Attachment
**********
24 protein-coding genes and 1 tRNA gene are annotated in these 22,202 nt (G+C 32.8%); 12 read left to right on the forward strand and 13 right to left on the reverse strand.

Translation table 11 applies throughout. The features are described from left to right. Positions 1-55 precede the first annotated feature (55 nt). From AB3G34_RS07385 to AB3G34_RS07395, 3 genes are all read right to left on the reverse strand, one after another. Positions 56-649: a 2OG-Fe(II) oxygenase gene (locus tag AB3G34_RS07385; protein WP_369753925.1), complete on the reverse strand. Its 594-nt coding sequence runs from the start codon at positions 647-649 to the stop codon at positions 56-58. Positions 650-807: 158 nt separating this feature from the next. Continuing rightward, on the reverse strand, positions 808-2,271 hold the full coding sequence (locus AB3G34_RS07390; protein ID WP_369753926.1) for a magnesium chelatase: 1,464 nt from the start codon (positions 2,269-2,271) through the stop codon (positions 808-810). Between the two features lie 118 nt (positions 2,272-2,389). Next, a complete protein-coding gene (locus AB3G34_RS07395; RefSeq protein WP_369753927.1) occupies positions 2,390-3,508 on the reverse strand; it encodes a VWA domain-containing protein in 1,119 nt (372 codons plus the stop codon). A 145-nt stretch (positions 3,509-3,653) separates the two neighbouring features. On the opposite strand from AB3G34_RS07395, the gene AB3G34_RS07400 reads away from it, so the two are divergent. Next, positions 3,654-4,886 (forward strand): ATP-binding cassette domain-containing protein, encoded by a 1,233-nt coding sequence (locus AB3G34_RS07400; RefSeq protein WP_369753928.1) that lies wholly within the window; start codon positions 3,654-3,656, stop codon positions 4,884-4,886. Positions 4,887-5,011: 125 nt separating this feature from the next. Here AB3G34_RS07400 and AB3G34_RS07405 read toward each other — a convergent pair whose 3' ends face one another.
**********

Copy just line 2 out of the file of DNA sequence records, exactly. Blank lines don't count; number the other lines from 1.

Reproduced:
Translation table 11 applies throughout. The features are described from left to right. Positions 1-55 precede the first annotated feature (55 nt). From AB3G34_RS07385 to AB3G34_RS07395, 3 genes are all read right to left on the reverse strand, one after another. Positions 56-649: a 2OG-Fe(II) oxygenase gene (locus tag AB3G34_RS07385; protein WP_369753925.1), complete on the reverse strand. Its 594-nt coding sequence runs from the start codon at positions 647-649 to the stop codon at positions 56-58. Positions 650-807: 158 nt separating this feature from the next. Continuing rightward, on the reverse strand, positions 808-2,271 hold the full coding sequence (locus AB3G34_RS07390; protein ID WP_369753926.1) for a magnesium chelatase: 1,464 nt from the start codon (positions 2,269-2,271) through the stop codon (positions 808-810). Between the two features lie 118 nt (positions 2,272-2,389). Next, a complete protein-coding gene (locus AB3G34_RS07395; RefSeq protein WP_369753927.1) occupies positions 2,390-3,508 on the reverse strand; it encodes a VWA domain-containing protein in 1,119 nt (372 codons plus the stop codon). A 145-nt stretch (positions 3,509-3,653) separates the two neighbouring features. On the opposite strand from AB3G34_RS07395, the gene AB3G34_RS07400 reads away from it, so the two are divergent. Next, positions 3,654-4,886 (forward strand): ATP-binding cassette domain-containing protein, encoded by a 1,233-nt coding sequence (locus AB3G34_RS07400; RefSeq protein WP_369753928.1) that lies wholly within the window; start codon positions 3,654-3,656, stop codon positions 4,884-4,886. Positions 4,887-5,011: 125 nt separating this feature from the next. Here AB3G34_RS07400 and AB3G34_RS07405 read toward each other — a convergent pair whose 3' ends face one another.